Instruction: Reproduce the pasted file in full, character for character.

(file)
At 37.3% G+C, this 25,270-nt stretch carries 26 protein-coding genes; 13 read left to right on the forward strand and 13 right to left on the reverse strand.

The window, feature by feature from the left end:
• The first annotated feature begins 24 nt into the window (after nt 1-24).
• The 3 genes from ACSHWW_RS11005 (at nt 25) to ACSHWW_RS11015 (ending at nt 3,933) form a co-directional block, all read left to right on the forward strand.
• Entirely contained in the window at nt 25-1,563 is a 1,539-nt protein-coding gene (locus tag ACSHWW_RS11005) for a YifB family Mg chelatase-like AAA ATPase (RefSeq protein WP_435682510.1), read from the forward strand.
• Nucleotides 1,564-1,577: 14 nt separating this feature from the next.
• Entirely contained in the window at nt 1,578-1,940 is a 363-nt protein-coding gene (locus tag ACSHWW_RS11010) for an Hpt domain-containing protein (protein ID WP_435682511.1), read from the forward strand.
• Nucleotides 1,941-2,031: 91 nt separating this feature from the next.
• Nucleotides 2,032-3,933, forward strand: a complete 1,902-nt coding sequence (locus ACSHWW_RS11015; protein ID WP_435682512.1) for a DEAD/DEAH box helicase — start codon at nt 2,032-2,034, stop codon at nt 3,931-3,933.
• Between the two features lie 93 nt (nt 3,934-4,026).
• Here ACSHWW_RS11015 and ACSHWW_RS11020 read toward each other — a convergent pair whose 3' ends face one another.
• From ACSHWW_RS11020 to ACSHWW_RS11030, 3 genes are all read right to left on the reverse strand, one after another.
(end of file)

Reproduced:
At 37.3% G+C, this 25,270-nt stretch carries 26 protein-coding genes; 13 read left to right on the forward strand and 13 right to left on the reverse strand.

The window, feature by feature from the left end:
• The first annotated feature begins 24 nt into the window (after nt 1-24).
• The 3 genes from ACSHWW_RS11005 (at nt 25) to ACSHWW_RS11015 (ending at nt 3,933) form a co-directional block, all read left to right on the forward strand.
• Entirely contained in the window at nt 25-1,563 is a 1,539-nt protein-coding gene (locus tag ACSHWW_RS11005) for a YifB family Mg chelatase-like AAA ATPase (RefSeq protein WP_435682510.1), read from the forward strand.
• Nucleotides 1,564-1,577: 14 nt separating this feature from the next.
• Entirely contained in the window at nt 1,578-1,940 is a 363-nt protein-coding gene (locus tag ACSHWW_RS11010) for an Hpt domain-containing protein (protein ID WP_435682511.1), read from the forward strand.
• Nucleotides 1,941-2,031: 91 nt separating this feature from the next.
• Nucleotides 2,032-3,933, forward strand: a complete 1,902-nt coding sequence (locus ACSHWW_RS11015; protein ID WP_435682512.1) for a DEAD/DEAH box helicase — start codon at nt 2,032-2,034, stop codon at nt 3,931-3,933.
• Between the two features lie 93 nt (nt 3,934-4,026).
• Here ACSHWW_RS11015 and ACSHWW_RS11020 read toward each other — a convergent pair whose 3' ends face one another.
• From ACSHWW_RS11020 to ACSHWW_RS11030, 3 genes are all read right to left on the reverse strand, one after another.